Amylin Pharmaceuticals
Oct 27 Dr. Tim Moran
Johns Hopkins Univ. of Medicine
--Dept. of Psychiatry & Behav. Sci.
Nov 10 Dr. Adrian Raine
Univ. of Pennsylvania
--Dept. of Criminol. Psychia. Psych.
Dec 1 Dr. Ben Strowbridge
Case Western Reserve

Example of Expense from Last Year for One Speaker


Contractual Services (Honorarium) $ 300.00
Expense (based on 2 nights)
General (lodging, per diem) $ 308.00
Travel $ 527.00
TOTAL: $ 1,135.00

BUDGET BASED ON 12 SPEAKERS


NUMBER OF
TOTAL EXPENSES REQUEST FROM COGS PARTICIPANTS
Contractual Services
Honorarium 3,600 80/lecture
Expenses
General 3,696
Travel 6,324
Food 1,200
Lunches 12 x $ 100 15-30/lunch
TOTAL $ 13,620 $ 1,200

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II. DISTINGUISHED GRADUATE
Former FSU Graduate Student who has become a leader in his field
Dr. Robert Lundy
FSU Ph.D. 1998
Associate Professor University of Louisville School of Medicine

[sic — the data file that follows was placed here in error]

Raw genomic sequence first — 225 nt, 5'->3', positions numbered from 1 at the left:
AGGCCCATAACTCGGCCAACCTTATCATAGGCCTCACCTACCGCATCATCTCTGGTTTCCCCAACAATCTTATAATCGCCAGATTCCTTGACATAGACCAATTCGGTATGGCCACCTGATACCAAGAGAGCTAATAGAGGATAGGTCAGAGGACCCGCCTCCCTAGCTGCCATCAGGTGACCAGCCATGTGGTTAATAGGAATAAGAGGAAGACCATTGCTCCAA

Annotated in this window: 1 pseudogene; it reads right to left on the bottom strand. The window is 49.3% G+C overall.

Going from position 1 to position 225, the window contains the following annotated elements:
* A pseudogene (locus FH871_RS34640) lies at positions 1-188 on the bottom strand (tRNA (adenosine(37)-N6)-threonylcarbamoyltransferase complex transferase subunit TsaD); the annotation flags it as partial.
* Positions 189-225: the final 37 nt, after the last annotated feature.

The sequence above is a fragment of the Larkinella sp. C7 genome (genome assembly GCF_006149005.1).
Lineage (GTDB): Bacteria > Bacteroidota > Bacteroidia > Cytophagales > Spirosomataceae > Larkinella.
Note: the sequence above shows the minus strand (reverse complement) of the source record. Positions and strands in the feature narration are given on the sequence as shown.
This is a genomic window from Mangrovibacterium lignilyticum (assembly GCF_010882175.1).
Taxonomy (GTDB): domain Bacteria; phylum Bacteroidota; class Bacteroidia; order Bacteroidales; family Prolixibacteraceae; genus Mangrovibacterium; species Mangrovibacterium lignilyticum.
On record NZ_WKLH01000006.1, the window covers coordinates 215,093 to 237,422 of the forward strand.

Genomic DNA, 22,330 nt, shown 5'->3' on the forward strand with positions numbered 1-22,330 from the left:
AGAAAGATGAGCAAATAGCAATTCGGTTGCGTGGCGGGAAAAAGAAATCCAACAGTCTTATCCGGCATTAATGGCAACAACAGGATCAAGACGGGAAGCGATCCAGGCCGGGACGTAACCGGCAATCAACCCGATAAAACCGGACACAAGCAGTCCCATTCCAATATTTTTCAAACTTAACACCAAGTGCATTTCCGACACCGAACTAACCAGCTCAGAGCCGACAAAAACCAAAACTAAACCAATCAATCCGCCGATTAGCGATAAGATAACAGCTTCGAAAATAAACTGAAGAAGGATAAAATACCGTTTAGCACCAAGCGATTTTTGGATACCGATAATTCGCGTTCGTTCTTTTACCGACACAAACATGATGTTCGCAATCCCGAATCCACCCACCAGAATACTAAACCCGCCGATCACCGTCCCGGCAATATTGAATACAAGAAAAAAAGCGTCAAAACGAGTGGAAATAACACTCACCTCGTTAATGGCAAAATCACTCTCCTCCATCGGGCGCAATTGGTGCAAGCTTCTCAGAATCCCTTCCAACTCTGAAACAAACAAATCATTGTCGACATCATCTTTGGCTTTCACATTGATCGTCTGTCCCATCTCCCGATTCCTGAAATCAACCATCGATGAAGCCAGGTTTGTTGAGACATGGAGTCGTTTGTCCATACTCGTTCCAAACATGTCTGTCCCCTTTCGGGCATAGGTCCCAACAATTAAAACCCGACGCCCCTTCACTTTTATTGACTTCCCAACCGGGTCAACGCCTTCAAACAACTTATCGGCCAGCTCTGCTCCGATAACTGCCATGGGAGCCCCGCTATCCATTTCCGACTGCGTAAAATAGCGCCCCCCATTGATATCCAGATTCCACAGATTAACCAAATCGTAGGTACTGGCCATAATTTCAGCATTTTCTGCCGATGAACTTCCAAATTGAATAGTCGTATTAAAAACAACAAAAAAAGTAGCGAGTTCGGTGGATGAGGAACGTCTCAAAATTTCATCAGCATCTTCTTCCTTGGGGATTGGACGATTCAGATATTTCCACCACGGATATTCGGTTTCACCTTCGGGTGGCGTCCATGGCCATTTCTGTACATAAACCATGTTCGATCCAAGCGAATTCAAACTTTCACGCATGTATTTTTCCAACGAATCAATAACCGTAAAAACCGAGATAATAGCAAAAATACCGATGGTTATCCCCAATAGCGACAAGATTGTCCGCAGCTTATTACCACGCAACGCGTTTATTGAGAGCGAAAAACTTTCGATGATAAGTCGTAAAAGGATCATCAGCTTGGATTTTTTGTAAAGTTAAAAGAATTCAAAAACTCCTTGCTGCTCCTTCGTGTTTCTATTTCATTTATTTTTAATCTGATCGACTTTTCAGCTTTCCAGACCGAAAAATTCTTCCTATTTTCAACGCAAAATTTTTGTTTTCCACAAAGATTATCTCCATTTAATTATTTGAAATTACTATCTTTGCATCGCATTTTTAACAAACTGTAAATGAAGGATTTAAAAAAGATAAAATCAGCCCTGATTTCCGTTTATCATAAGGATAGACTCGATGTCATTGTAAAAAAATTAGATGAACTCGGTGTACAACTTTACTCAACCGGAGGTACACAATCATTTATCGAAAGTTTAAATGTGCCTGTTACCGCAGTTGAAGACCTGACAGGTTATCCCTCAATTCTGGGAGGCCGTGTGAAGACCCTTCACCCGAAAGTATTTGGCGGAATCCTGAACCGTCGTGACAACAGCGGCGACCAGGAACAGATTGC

BUDGET
NUMBER OF
TOTAL EXPENSES REQUEST FROM COGS PARTICIPANTS
Contractual Services
Honorarium 300 80
Expenses
General 250
Travel 500
Food Lunch 450 15-30
Award 150
TOTAL $ 1,200 $ 450

III. JAMES C. SMITH LECTURE


Extremely Notable Figure in the Field of Neuroscience
selected by an independent advisory council

Spring 2011, Speaker TBA (selected by advisory board)


Budget
NUMBER OF
TOTAL EXPENSES REQUEST FROM COGS PARTICIPANTS
Contractual Services
Honorarium 500
Expenses
General 450
Travel 500
Food 2,200 450 20-50
TOTAL $ 3,650 $ 450

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2. GRAD STUDENT DEDICATED EVENTS
2A. BEIDLER AND BERKLEY AWARD LUNCHEON
Awards for most successful 2nd year graduate student
and for student showing greatest creativity in their research

BUDGET
NUMBER OF
TOTAL EXPENSES REQUEST FROM COGS PARTICIPANTS
Contractual Services
Honorarium
Expenses
General
Travel
Food Lunch 450 20-50
Award 1,000
TOTAL $ 1,000 $ 450